Sweetland sells its apples at several Twin Cities farmers markets including Kingfield, Fulton, and Bloomington, but the hard cider is only available onsite at the orchard. The ciders range from dry to sweet, starting with the Northern Spy, a champagne-like cider that Perbix encourages drinkers to pair with food. The Scrumpy Original is an off-dry, easily drinkable blend, while the Scrumpy Sweet is a touch sweeter, and as Perbix describes, "not so challenging to the palate as the Northern Spy." The Roundabout is a hopped cider, Sweetland's answer to beer drinkers who might otherwise balk at apple cider.

The apple-picking excitement certainly doesn't end there. Sweetland Orchard is just about 45 minutes due south of Minneapolis, but there's great pick-your-own action in all directions.

If you're headed southeast of the cities, plan to make a pit stop at the perennially popular Afton Apple Orchard in Hastings. Take a tractor-pulled hayride out on the 190-acre farm and fill your bags with Cortland, McIntosh, Paula Red, and Zestar apples, all currently available for picking. Afton hosts its annual Apple Fest during the first three weeks of October, featuring fireworks, cider-pressing demonstrations, live bluegrass music, and face-painting. As always, the Cafe à la Apple will be open and selling caramel apples, fresh cider, apple fritters, warm apple doughnuts, and whole take-and-bake apple pies.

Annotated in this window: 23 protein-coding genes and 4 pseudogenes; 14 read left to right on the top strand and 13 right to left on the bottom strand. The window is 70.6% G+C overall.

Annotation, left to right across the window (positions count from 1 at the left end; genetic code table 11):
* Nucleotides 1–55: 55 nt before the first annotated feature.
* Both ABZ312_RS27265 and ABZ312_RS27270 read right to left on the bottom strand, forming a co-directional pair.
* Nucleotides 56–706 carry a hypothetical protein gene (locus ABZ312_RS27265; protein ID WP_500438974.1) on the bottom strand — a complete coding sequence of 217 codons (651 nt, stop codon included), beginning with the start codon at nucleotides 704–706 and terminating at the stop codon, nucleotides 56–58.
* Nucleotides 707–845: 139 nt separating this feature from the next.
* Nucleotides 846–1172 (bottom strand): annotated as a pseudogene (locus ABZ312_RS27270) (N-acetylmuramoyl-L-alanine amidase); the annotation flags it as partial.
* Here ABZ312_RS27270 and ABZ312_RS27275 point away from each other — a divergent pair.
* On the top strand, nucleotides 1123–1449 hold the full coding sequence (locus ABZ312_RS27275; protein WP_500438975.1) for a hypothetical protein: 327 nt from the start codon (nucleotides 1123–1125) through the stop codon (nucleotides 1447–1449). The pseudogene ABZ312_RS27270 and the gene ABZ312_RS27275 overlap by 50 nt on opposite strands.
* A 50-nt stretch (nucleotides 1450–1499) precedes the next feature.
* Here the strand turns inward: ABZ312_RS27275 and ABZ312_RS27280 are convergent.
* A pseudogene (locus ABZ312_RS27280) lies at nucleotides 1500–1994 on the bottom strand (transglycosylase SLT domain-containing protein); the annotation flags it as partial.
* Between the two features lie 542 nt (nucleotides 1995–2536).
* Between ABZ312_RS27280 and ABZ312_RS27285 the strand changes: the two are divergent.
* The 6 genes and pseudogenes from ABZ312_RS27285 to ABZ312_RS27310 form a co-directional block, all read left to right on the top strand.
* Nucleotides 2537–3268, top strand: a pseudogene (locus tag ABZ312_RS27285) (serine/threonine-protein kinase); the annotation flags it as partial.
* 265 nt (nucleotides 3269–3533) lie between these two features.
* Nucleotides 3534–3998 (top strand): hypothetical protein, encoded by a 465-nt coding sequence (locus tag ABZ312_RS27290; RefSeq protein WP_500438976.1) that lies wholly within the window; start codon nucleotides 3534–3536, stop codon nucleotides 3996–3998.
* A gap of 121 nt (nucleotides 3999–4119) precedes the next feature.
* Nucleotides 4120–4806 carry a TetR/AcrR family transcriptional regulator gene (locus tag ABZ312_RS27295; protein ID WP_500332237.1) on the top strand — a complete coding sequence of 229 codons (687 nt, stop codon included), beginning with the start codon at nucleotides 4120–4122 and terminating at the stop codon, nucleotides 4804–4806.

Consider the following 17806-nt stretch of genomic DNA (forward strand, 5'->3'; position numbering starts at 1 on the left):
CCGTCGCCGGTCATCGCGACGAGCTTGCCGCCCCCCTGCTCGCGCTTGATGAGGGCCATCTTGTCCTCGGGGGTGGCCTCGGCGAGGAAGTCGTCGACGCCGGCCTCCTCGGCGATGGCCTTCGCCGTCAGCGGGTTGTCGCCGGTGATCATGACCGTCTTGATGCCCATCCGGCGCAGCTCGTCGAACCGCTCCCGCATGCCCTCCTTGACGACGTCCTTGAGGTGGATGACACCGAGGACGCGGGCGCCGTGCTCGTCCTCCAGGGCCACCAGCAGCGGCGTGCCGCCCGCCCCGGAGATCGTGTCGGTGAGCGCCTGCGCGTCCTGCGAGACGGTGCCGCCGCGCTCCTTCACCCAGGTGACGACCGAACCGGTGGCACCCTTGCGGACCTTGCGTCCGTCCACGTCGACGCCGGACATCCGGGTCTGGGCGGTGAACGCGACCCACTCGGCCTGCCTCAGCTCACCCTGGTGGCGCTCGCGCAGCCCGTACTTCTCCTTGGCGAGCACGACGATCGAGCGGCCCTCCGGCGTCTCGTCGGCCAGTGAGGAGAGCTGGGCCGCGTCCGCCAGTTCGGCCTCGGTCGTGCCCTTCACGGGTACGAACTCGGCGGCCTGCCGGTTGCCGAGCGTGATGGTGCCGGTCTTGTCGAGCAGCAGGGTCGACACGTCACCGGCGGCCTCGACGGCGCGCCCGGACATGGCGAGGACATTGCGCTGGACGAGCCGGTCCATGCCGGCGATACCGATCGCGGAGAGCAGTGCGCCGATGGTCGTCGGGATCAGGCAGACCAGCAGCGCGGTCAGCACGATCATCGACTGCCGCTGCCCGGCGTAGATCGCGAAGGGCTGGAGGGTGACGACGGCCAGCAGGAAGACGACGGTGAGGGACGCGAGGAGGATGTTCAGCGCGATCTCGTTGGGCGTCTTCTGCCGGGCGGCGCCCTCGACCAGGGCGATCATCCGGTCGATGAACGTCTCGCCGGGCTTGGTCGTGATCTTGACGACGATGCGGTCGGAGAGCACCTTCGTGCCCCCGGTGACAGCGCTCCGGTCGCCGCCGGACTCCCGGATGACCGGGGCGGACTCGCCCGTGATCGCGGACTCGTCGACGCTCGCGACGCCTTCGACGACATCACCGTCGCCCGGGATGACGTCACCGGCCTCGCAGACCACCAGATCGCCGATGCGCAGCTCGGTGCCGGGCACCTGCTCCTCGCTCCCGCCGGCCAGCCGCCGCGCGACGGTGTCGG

About 45 minutes southwest of the cities is Deardoff Orchards, a charming family farm in Waconia that also offers the pick-your-own experience. The lakeside location is picturesque, and the adjoining Parley Lake Winery, also owned by the Deardoff family, hosts $5 and $10 wine tastings. The orchard grows 13 different varieties of apples, including Zestar, Honeycrisp, and McIntosh already ripe for the picking, plus a new crop of Haralsons on the way. Deardoff keeps early-season varieties cool, crisp, and ready for sale in its store, so if you thought you missed out on SweeTango, the U of M-created crossbreed of Zestar and Honeycrisp apples, or William's Pride, a juicy, deep-red variety, you can still get them here.

If you like to stick a little closer to home, consider Pine Tree Apple Orchard in White Bear Lake, just a 20-minute hop, skip, and jump northeast of Minneapolis. You can't actually pick your own apples here (though later in the season you can pick your own pumpkins), but you can buy 20-plus varieties by the basket from the orchard store. The onsite bakery alone is worth the trip for its batches of cider chip cookies, flaky pies made from a family recipe, and glazed apple turnovers. Another part of the fun at this particular orchard is getting to watch the picked apples tumble onto the conveyor belts and move through all the processing machinery. Lakeland, Virginia Crab, and McIntosh are available now, with Regent, Fireside, and HoneyGold all set to spring up in mid-October.

Check out our photo tour of Afton Apple Orchard...

Take your pick: Local apple orchards are ready for your fall visit